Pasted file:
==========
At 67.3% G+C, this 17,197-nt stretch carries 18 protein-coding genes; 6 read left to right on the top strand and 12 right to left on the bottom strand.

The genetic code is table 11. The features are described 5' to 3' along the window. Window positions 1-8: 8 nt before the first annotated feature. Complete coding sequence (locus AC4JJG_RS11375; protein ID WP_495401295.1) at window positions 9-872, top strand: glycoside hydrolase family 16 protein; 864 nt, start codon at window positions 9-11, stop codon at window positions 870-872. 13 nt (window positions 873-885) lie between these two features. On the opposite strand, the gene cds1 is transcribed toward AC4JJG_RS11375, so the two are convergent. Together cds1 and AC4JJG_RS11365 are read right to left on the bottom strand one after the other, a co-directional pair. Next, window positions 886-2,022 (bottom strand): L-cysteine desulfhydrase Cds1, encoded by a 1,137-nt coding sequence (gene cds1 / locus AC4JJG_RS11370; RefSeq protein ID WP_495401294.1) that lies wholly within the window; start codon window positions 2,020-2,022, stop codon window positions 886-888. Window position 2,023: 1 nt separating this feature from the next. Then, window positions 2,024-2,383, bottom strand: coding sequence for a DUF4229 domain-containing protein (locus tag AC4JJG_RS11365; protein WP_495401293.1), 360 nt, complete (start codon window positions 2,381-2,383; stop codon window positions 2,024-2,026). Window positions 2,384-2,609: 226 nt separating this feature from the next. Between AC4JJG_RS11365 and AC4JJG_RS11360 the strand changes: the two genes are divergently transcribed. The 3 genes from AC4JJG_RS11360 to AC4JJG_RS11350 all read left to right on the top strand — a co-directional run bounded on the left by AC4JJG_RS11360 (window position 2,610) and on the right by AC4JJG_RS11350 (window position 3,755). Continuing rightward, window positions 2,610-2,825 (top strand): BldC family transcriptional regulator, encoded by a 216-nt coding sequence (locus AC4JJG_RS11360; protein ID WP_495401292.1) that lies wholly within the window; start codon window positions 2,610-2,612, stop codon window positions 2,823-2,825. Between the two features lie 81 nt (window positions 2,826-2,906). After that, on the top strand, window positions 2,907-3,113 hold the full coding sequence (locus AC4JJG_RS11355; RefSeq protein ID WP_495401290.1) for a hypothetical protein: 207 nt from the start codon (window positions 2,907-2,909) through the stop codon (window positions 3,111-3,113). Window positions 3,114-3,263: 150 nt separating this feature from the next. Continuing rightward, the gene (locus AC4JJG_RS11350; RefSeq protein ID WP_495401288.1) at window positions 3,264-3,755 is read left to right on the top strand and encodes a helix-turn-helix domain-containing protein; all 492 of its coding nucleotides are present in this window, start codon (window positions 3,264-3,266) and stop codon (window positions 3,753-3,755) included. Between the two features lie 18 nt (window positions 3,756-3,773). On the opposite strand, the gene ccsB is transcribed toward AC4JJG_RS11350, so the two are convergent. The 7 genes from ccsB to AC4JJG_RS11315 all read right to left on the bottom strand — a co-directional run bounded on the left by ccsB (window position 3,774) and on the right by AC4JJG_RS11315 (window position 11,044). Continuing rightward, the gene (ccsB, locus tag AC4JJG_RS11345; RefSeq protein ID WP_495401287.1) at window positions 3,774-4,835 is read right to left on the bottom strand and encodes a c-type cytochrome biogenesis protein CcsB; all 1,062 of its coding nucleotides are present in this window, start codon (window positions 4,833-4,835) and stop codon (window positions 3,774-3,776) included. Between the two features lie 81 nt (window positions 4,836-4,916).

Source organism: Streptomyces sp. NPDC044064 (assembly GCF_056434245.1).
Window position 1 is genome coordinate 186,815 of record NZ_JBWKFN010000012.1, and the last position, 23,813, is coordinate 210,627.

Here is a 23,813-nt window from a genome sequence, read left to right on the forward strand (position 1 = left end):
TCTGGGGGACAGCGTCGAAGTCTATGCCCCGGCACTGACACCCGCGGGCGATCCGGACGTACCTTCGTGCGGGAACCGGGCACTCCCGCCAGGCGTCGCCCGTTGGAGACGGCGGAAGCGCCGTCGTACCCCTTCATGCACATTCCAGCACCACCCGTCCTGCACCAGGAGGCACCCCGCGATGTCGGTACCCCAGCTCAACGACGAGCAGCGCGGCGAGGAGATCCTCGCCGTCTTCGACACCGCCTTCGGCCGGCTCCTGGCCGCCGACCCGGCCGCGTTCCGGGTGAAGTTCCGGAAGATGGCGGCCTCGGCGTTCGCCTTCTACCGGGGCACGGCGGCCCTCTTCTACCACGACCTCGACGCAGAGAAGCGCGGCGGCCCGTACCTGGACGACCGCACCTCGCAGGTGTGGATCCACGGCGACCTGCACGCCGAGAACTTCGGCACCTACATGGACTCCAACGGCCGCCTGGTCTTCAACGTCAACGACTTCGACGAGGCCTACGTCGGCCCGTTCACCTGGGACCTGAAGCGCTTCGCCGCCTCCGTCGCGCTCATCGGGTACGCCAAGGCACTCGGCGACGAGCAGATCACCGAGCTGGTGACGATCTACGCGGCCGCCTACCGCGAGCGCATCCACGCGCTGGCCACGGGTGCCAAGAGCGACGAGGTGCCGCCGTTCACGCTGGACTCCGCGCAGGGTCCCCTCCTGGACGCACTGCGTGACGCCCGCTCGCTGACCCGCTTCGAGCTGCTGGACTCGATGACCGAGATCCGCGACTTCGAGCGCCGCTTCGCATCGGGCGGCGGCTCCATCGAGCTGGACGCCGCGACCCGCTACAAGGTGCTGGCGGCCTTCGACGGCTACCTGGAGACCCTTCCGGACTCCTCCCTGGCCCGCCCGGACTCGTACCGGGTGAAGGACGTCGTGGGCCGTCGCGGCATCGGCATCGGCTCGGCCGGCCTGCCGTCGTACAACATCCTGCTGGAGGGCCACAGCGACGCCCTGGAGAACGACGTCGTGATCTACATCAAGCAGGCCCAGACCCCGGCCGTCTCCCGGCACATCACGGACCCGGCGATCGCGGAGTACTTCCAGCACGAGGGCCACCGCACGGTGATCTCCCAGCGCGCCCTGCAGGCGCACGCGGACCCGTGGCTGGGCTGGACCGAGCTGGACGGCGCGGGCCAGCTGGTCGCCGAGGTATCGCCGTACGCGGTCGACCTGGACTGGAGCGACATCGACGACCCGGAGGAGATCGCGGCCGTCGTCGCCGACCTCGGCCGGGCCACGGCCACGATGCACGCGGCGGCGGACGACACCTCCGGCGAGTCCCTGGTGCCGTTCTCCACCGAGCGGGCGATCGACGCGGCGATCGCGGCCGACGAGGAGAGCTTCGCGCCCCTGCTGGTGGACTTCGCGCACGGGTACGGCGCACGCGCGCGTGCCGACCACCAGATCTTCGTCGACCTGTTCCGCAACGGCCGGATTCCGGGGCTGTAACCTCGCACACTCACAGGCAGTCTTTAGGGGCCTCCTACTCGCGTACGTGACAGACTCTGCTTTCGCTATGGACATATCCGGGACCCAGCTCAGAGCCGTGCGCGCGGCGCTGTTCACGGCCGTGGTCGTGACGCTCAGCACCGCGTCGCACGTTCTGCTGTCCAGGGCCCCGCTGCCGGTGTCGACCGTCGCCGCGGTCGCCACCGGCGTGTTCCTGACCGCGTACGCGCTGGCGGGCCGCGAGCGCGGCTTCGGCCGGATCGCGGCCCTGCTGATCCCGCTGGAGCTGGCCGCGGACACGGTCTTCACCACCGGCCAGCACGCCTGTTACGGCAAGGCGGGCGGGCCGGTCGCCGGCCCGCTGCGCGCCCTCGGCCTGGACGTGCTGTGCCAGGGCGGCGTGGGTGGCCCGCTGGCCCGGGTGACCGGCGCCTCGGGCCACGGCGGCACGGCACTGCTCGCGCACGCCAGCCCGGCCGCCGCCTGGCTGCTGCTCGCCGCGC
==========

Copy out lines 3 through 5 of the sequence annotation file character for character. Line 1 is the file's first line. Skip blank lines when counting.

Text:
Source organism: Streptomyces sp. NPDC044064 (assembly GCF_056434245.1).
Window position 1 is genome coordinate 186,815 of record NZ_JBWKFN010000012.1, and the last position, 23,813, is coordinate 210,627.

Here is a 23,813-nt window from a genome sequence, read left to right on the forward strand (position 1 = left end):